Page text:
Rock and roll ballads rarely offer helpful counsel for life’s existential angst.  But they do put their finger insightfully on the pulse of the angst itself.   The bards of rock know well their condition and articulate it with great intensity.   Examples are copious, but some lyrics are more poignant than others. 

Creed’s title track, My Own Prison, has always grieved me.   It’s clarity regarding the ultimate existential crisis, but unwillingness to accept its acknowledged solution underscores the inability of man, unaided by the effectual calling of the Spirit, to find peace. 

Court is in session, a verdict is in
No appeal on the docket today just my own sin
The walls cold and pale, the cage made of steel
Screams fill the room, alone I drop and kneel

Silence now the sound, my breath the only motion around
Demons cluttering around, my face showing no emotion
Shackled by my sentence, expecting no return
Here there is no penance, my skin begins to burn

I hear a thunder in the distance, see a vision of a cross
I feel the pain that was given on that sad day of loss
A lion roars in the darkness, only he holds the key
A light to free me from my burden and grant me life eternally

I cry out to God, seeking only His decision
Gabriel stand and confirms, I’ve created my own prison.

While its theology is askew, the songs’ message is clear.   Without God’s grace, men are self-condemned in a prison of their own sinful making.  The Bible is clear about our condition apart from God’s grace.  Men try to ignore it, deceive themselves about it, and rail against it, but the they cannot escape their own prison.    Though many mock Christianity and scoff at the Bible, all men sense the truth of what Paul wrote in Acts 17:31 and dread it.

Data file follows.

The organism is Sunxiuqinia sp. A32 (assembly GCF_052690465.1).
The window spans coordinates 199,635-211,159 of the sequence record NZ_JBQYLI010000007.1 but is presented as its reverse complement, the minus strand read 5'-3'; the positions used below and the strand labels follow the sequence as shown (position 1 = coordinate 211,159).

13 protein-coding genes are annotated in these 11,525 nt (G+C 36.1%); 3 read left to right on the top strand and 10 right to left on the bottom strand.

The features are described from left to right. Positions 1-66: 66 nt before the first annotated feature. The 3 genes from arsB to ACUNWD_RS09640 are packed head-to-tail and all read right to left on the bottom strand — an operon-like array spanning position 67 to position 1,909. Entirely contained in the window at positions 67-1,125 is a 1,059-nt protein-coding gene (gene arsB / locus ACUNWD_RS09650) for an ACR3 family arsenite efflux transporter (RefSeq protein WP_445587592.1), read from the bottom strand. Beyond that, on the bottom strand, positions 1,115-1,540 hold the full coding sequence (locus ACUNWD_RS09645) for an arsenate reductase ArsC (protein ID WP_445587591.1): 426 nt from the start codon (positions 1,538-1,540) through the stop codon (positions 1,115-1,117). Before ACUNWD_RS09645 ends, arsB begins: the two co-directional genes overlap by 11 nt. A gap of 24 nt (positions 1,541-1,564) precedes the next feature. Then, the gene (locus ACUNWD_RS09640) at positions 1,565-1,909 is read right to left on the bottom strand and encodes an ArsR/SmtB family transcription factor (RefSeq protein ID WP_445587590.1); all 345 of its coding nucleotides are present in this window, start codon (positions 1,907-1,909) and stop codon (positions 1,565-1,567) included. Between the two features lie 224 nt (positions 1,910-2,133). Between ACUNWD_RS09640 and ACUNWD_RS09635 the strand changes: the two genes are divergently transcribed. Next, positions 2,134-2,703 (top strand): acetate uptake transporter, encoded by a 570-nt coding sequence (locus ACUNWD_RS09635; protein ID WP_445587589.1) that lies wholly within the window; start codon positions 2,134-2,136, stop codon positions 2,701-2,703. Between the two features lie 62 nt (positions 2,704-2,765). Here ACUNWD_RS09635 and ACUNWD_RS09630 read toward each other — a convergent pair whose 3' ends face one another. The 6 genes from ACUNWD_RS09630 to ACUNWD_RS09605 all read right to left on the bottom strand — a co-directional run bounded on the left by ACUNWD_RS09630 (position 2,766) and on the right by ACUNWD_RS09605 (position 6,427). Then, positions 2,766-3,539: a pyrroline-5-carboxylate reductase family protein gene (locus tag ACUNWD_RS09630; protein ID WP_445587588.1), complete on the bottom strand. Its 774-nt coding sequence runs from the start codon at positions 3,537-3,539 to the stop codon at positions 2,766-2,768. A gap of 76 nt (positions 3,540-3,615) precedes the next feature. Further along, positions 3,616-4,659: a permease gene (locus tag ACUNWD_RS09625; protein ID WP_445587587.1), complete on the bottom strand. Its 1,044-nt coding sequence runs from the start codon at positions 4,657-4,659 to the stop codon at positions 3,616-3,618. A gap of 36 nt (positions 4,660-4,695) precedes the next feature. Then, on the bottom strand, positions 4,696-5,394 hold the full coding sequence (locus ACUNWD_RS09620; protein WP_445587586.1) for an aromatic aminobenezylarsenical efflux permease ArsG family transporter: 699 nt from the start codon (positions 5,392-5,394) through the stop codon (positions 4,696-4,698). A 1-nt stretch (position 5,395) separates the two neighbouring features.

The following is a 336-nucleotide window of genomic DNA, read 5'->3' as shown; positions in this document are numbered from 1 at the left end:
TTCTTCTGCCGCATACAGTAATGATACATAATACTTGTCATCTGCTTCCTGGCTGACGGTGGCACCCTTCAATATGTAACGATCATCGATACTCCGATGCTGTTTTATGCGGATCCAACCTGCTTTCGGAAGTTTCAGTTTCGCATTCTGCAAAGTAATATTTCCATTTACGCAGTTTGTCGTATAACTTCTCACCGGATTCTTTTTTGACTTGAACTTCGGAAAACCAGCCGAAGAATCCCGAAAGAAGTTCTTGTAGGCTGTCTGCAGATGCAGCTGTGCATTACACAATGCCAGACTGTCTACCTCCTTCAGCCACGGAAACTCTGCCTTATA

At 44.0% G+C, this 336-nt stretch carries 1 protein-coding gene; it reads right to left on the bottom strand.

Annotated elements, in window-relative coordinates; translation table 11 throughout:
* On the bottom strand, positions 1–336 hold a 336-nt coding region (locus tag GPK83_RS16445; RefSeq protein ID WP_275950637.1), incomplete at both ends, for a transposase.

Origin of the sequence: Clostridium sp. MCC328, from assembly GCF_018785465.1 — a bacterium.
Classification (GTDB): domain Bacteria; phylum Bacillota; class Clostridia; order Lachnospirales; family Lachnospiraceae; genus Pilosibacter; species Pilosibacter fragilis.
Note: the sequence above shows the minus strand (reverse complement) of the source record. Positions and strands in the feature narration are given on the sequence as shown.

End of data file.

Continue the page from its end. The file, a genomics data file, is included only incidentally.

[God] has fixed a day on which he will judge the world in righteousness by a man whom he has appointed; and of this he has given assurance to all by raising him from the dead.

Judgment is coming.   God has not hidden this truth.   Throughout the Scriptures the inevitability of God’s judgment is proclaimed with clarity and certainty.   The final judgement is never expressed in conditional language.   As the author of Hebrews wrote.

It is appointed for man to die once and then comes the judgement.


All men will face it.  Great and small, righteous and wicked, believers and unbelievers.  Yet not all men will be condemned.    In a moment of remarkable literal clarity, Revelation 20:11-15 speaks of the final judgment – of its certainty, scope, basis, and sentence.   But like every word of judgement in Scripture, this picture of the final judgement includes a word of grace.   

Among the books of men’s deeds is found another book, the Book of Life of the Lamb Who Was Slain.   This book does not contain men’s works, but their names – the names of those who have trusted Jesus’ works, not their own.   For these men and women, boys and girls, justice has been satisfied.    The one on the throne executing judgement has, himself, endured judgement in their place.  

What about you?  Which book determines your eternal destiny on the day of judgement?   Will you hear, “Come, you who are blessed by my Father, inherit the kingdom prepared for you from the foundation of the world,” or “Depart from me, you cursed, into the eternal fire prepared for the devil and his angels.”  Join us this Lord’s Day as we examine Revelation 20:11-15, commonly called the Great White Throne Judgement, and consider what makes the difference between eternal life and death at the final judgement.

We meet from 5:00 – 6:30 pm in The Commons at St. Andrews Anglican Church at 8300 Kanis Rd in Little Rock for worship.  Get directions here or contact us for more info.  You can also join us on Facebook Live @RiverCityARP or on YouTube